1141929632

Photo by: Christopher Cullen / 500px

Christopher Cullen / 500px

Environmental Initiatives Offer Hope for Critically Endangered Spider Monkeys

How one organization’s community-centric approach to conservation created a new generation of environmental activists.

March 07, 2022

The Azuero Peninsula is a square plot of land in Southern Panama that protrudes about 50 miles out into the Pacific Ocean. Known for its cattle ranching, fishing, and beaches, the Azuero Peninsula is home to the nation’s last remaining tropical dry forest. Unlike a rainforest, the ecosystem experiences more dry seasons than wet – with moisture evaporation exceeding rainfall every year.

This unique environment provides a haven for animals that aren’t found anywhere else in the country… including the critically endangered Azuero spider monkey. This subspecies of the spider monkey is one of three types of spider monkeys in Panama.

View at Brown Pelican (Pelecanus occidentalis urinator) at the beach El Rompio near Chitre on Azuero peninsula, Panama

1217216472

Brown Pelican at the beach on the Azuero Peninsula in Panama.

Photo by: MarcPo

MarcPo

Brown Pelican at the beach on the Azuero Peninsula in Panama.

In 2013, a population survey estimated there were a mere 145 Azuero spider monkeys left in the wild, making them one of South America’s rarest animals. The animals have suffered from habitat loss– Azuero has been fragmented by deforestation and clearcutting– and hunting. Viewed as pests by local farmers, spider monkeys are often poisoned.

Pro Eco Azuero (P.E.A.), a conservationist group whose goal is to protect the peninsula’s biodiversity, has developed a community-first strategy for conservation. By working alongside local teachers and farmers, P.E.A. replants trees and creates lesson plans rooted in sustainability, conservation, and coexistence between people and nature.

Critically Endangered Azuero Spider Monkey, Azuero Peninsula, Panama

1341434741

Azuero Spider Monkeys eat a diet of mostly fruit.

Photo by: Cavan Images

Cavan Images

Azuero Spider Monkeys eat a diet of mostly fruit.

As the next generation of young environmentalists grows, so does the support for protecting the Azuero Peninsula’s ecosystem. “It is more meaningful when it is our own children who say we must reforest and protect nature,” Ms. Vasquez de Zambrano, P.E.A.’s executive director said. “I think working with kids has made a real difference.”

P.E.A.’s latest project is creating the wildlife corridor. The organization plants trees across deforested landscapes to increase the available habitat for the peninsula’s animals. Upon completion, the conservationists hope the project will allow animal populations– like the spider monkey– to grow.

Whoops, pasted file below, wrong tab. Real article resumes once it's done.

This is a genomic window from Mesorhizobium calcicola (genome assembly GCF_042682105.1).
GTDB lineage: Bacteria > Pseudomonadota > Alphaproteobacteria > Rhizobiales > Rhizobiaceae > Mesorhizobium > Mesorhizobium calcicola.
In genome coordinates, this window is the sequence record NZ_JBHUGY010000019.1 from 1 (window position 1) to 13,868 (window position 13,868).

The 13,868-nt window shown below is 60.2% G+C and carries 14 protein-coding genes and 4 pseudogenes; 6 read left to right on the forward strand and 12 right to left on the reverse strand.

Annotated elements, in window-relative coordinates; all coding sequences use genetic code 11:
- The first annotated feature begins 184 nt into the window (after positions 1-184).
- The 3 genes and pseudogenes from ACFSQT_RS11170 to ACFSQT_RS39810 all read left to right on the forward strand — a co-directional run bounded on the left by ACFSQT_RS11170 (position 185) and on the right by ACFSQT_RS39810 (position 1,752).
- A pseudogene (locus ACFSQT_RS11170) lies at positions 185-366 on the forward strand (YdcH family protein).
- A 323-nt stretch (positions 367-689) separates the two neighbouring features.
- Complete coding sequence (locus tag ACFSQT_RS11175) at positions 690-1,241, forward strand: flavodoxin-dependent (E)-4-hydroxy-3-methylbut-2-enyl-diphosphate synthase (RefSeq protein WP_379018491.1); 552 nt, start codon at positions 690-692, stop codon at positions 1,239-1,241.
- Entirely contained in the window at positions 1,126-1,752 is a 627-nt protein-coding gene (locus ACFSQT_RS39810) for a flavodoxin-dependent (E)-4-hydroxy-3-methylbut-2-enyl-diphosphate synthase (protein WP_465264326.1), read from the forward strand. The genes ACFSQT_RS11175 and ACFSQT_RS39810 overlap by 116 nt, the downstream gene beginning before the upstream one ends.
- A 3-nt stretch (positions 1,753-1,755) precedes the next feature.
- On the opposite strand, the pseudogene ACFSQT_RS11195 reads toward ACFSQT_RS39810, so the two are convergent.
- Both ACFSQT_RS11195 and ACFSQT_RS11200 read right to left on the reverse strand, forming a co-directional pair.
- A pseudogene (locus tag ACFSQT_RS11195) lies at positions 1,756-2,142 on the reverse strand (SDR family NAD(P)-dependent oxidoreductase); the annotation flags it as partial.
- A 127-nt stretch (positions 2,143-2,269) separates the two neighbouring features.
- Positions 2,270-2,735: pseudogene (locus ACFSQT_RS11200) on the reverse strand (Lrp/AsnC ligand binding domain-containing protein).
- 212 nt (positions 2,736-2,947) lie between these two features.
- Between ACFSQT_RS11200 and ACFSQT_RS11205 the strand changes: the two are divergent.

Panoramic landscape from interior in Azuero peninsula in Panama,

696628072

Panoramic landscape from the Azuero Peninsula, Panama.

Photo by: MarcPo

MarcPo

Panoramic landscape from the Azuero Peninsula, Panama.

Since starting 12 years ago, more than 400 farmers have pledged land to the creation of the wildlife corridor. On this donated land, more than 500 acres of new trees have been planted. And in 2019, with the help of the students and local activists, the coastal Pablo Barrios Refuge gained national protection as an ecological reserve.

“Our greatest impact is the way we have changed people’s minds,” said Ms. Vasquez. “We are creating a culture of conservation — and getting people to become advocates for their own community.”

Next Up

Protecting Pink Dolphins and Piranhas Deep in the Amazon Jungle

Deep in the Amazon jungle, almost a two hour boat ride from the nearest town, lies a complex wetland system where pink dolphins, black caiman, exotic birds, piranhas, and endangered fish live.

Forest Projects Will Help Rebalance Earth’s Climate

Forests might be the best tool humanity has to tackle climate change. Trees give cooling shade, absorb and store carbon dioxide (CO2), recycle water, and provide habitat for other plants and animals. Huge international projects like the Trillion Trees initiative believe planting forests will ultimately help to rebalance Earth’s climate.

The Untold Journey of the African House Gecko's Treck across the Atlantic Ocean

Reptile roadtrip? How the African house gecko traveled from Africa across to the Americas.

It's a Girl! Very Rare Sumatran Rhino Born at Sanctuary

In a triumph for the conservation world, a rare Sumatran rhino calf has been born at the Sumatran Rhino Sanctuary in Way Kambas National Park, Indonesia.

It's Baby Season at Santa Barbara Wildlife Care Network

It’s easy to think of a wildlife photographer on assignment and picture the epic and exotic moments of migrations on the African Serengeti, bison standing tall on the grasslands of Yellowstone National Park or millions of migrating snow geese moving from the arctic to their winter roost thousands of miles south, but there is an equally incredible story taking place right in every backyard.

This Alaska Conservation Center Rescues Orphaned Wildlife

Wolves, bears, and porcupines are just some of the animals that can be found at the Alaska Wildlife Conservation Center.

Manatee’s Cousins Have Vanished from the Ocean

Dugongs, the peaceful ‘sea cows’ of the ocean have been declared functionally extinct in China. The vegetarian mammal has vanished from the coastlines of Asia and Africa.

Tuna Conservation is Working

Two bluefin, a yellowfin, and an albacore tuna species are no longer critically endangered — surprising scientists.

Climate Strikes: Rapid Action Needed to Stop Environmental Catastrophe

Saving the world is not an easy job, but cutting greenhouse gas emissions and limiting climate change is action the planet urgently needs, say scientists.

There’s a Black Rhino Baby Boom in Zimbabwe

Finally, a success story for the critically endangered animal.